Andy Sawford: Lobbyists cannot afford to ignore The Independent Group
The action taken by 11 MPs this week is definitely significant - and could prove to be seismic.
The problem with received wisdom in politics is that it is often wrong. Received wisdom got the last three general election outcomes wrong. Received wisdom wrongly called the EU referendum and the last US Presidential election. Received wisdom has it that new political parties always fail when that is neither historically accurate, nor a reflection of just how little the old assumptions about politics now apply.
The Labour Party has a more left wing leadership and programme than at anytime since the 1920s. The Conservative Party has been taken over by its right wing. Both main parties have completely abandoned the centre ground. The situation is so extreme, serious and untenable for even some of their own elected MPs, that this week they have resigned. Mike Gapes and Anna Soubry have been active in their respective parties for over 40 years. Soubry was Gapes adversary in student politics in the 1970s when she was the only Conservative member of the NUS Executive. Now after all these years they’ve joined forces in what has clearly been a hand shaking, lip trembling, heart pounding, gut wrenching break from their own parties.
The search term ‘SDP’ has been trending this week, but how relevant is the comparison? The SDP was a fissure on the left. The creation of The Independent Group is a fusion in the centre. The eight Labour and three Conservatives MPs are bound to be joined by more.
As I write, news of Ian Austin’s resignation from Labour is in the headlines. Ian brilliantly ran the Corby by-election campaign in which I was elected to Parliament, with a broad appeal to all voters. It stands as Labour’s only by-election gain from the Conservatives between 1997 and today. Ian hasn’t signed up to The Independent Group yet, he is in a different place on Brexit, but they would do well to get him on board further down the road.
The Independent Group could ultimately crash and burn, crushed by the old two party machine politics. There is though surely a decent chance that they can have a real impact on British politics. Immediately the analysis has been reduced to the myopic framing of whether they can win elections under the first past the post system. Right now, with no money, no activists, no data, indeed not even a Party behind them, they couldn’t win a raffle, let alone an election. But the public have an appetite for something different, something new. We know this from our own conversations, at work or down the pub. It isn’t just Brenda from Bristol that is fed up of politics, it is most people.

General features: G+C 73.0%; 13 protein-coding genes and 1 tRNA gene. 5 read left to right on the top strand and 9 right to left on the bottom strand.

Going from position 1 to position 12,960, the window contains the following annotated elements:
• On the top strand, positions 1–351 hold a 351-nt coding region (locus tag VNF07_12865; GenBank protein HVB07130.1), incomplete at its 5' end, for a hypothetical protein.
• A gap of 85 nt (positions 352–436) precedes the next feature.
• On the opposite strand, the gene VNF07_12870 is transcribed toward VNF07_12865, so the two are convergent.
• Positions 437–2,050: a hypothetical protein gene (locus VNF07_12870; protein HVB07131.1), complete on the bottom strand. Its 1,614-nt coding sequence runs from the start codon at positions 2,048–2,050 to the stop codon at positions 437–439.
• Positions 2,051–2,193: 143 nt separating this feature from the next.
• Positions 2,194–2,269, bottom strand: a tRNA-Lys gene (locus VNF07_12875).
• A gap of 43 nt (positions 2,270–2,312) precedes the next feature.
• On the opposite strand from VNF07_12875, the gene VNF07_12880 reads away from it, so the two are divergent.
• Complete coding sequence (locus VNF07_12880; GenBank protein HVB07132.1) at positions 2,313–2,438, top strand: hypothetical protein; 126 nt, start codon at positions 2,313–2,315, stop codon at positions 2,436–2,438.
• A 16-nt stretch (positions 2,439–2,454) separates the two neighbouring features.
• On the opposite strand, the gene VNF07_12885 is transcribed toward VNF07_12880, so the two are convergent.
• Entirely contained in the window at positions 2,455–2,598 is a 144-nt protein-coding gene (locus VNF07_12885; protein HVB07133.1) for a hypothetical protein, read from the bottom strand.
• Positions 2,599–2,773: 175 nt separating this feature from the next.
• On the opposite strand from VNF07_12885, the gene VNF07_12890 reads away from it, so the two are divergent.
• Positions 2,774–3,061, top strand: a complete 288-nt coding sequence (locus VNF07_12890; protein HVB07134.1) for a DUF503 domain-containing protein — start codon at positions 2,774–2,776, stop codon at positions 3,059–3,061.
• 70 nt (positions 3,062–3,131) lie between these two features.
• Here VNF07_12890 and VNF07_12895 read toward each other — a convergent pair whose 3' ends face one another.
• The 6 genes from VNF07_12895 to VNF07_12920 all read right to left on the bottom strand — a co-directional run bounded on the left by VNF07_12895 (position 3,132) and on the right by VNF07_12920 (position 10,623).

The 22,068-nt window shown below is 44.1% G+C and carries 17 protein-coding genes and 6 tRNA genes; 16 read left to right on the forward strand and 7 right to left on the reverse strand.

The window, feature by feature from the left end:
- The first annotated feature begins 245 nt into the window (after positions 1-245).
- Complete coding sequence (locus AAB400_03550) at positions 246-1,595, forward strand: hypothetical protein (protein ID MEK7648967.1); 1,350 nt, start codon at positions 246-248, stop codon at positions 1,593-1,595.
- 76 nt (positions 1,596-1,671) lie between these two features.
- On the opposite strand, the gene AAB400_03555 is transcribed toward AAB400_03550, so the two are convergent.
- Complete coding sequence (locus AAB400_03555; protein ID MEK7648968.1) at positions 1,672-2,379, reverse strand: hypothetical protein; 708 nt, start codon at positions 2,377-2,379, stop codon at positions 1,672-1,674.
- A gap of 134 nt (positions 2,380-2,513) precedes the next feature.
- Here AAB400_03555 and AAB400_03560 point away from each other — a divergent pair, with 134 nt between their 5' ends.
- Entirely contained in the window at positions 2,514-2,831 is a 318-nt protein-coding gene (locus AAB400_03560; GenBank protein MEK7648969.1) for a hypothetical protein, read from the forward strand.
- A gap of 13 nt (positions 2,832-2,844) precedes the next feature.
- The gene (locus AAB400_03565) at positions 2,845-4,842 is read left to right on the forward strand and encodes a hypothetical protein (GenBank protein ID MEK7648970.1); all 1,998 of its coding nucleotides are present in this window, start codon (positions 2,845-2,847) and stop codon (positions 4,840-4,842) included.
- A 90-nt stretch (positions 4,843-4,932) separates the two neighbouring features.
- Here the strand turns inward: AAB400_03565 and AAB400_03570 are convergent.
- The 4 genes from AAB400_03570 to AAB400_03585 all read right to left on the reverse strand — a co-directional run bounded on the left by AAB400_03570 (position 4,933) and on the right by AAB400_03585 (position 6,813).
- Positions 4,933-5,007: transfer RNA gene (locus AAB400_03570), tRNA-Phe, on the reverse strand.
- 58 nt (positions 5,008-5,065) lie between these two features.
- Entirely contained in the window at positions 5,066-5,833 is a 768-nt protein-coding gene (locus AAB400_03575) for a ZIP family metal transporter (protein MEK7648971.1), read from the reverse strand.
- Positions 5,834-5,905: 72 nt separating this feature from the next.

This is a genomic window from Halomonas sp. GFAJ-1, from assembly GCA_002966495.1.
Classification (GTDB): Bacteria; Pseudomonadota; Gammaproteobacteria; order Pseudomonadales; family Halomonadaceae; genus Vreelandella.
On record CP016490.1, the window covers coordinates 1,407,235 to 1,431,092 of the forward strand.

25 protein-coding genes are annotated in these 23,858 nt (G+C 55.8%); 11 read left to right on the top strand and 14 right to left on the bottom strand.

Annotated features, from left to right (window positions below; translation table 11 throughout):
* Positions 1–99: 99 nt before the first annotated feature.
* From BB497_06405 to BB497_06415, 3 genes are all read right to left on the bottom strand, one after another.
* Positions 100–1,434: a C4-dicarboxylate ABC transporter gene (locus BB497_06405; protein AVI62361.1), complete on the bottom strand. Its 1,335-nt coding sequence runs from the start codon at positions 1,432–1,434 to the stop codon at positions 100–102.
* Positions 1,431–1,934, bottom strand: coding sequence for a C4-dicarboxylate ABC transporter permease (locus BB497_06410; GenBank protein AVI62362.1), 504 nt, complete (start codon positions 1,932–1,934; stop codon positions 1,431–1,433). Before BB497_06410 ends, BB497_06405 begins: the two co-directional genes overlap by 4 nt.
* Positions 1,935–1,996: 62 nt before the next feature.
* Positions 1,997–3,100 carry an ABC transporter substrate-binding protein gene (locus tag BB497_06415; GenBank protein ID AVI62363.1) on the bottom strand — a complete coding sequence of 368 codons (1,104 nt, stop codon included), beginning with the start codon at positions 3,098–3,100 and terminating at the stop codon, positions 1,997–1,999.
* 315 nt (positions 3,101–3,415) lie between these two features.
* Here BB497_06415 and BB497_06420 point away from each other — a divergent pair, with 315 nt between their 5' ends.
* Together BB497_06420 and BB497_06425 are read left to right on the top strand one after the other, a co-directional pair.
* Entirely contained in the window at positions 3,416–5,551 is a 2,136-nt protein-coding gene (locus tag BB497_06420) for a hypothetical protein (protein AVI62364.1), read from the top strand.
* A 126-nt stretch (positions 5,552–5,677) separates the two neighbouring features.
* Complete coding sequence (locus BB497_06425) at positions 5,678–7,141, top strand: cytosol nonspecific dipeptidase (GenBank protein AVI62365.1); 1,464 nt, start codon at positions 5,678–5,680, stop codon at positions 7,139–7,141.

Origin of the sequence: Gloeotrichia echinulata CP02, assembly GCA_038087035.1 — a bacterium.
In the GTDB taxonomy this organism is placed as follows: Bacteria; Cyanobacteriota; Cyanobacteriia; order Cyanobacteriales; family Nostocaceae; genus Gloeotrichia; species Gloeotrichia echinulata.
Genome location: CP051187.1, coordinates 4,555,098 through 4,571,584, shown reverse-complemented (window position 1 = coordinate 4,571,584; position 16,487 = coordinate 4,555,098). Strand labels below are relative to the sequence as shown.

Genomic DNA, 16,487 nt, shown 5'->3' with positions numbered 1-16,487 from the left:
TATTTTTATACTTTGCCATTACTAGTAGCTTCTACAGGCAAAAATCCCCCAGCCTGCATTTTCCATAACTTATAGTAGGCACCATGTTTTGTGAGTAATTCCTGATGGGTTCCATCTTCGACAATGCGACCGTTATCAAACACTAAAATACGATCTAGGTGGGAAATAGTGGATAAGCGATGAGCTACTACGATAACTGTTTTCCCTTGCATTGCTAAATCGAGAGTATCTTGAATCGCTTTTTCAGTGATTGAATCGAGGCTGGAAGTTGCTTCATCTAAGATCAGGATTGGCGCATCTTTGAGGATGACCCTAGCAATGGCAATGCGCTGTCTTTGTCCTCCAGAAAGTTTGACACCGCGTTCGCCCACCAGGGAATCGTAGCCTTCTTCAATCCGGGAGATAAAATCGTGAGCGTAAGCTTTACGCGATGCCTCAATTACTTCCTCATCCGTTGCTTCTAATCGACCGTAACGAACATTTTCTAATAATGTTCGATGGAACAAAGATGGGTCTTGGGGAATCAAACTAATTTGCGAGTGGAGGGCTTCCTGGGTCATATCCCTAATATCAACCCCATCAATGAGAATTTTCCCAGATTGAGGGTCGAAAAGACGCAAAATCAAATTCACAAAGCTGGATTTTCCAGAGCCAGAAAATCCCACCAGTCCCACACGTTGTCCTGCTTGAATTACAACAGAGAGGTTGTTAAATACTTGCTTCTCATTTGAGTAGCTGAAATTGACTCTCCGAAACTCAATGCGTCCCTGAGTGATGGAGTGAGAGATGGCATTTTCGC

Could a new centre party tap into the zeitgeist and triumph? First, they will need to inspire people. Populism, of the left or right, thrives on division. But there is no rule that says people cannot be inspired by what they have in common. The nation of Brexit is, after all, just the same nation that swelled with pride at the 2012 Olympic opening ceremony. Whilst the TIG MPs will be given some time to figure out what they are for, they should not wait so long that people are no longer interested.
Second, they need leaders, probably just one. Chuka Ummuna is the leader presumptive, but those looking for the UKs Birgitte Nyborg (Borgen fans can explain), might find one in Heidi Allen. Third, they need to raise money. Whilst there are some potential supporters with deep pockets, like JK Rowling or Gary Lineker, they’ll want to develop a broad base of support from small donors. Fourth, they need to start winning. The inventors of New Labour effectively used the old marketing trick that ‘new’ sells, and The Independent Group won’t be new for long.
What does it all mean for public affairs professionals? The parliamentary arithmetic is changing, with potential impact on Brexit votes and future no confidence votes. It is now much more likely that the Government will be brought down before the next scheduled General Election in 2022. Between now and then, as the focus of politics and Parliament again broadens beyond Brexit, The Independent Group will have a significant influence on policy and will therefore be a key focus for lobbying. On legislation, with a minority government, they could have the deciding votes, and on Select Committees and Bill Committees, these MPs, newly liberated from the old tribal dividing lines, could have a significant influence on debates.
For these reasons, at Connect we will be encouraging our clients to engage and, we will keep a close eye on how this moment in British politics unfolds. It is definitely significant, as to whether it is seismic, we do not yet know. Be wary of parroting the received wisdom that things never change, because, sometimes, they do.
Andy Sawford is Managing Partner of Connect and a former Labour MP.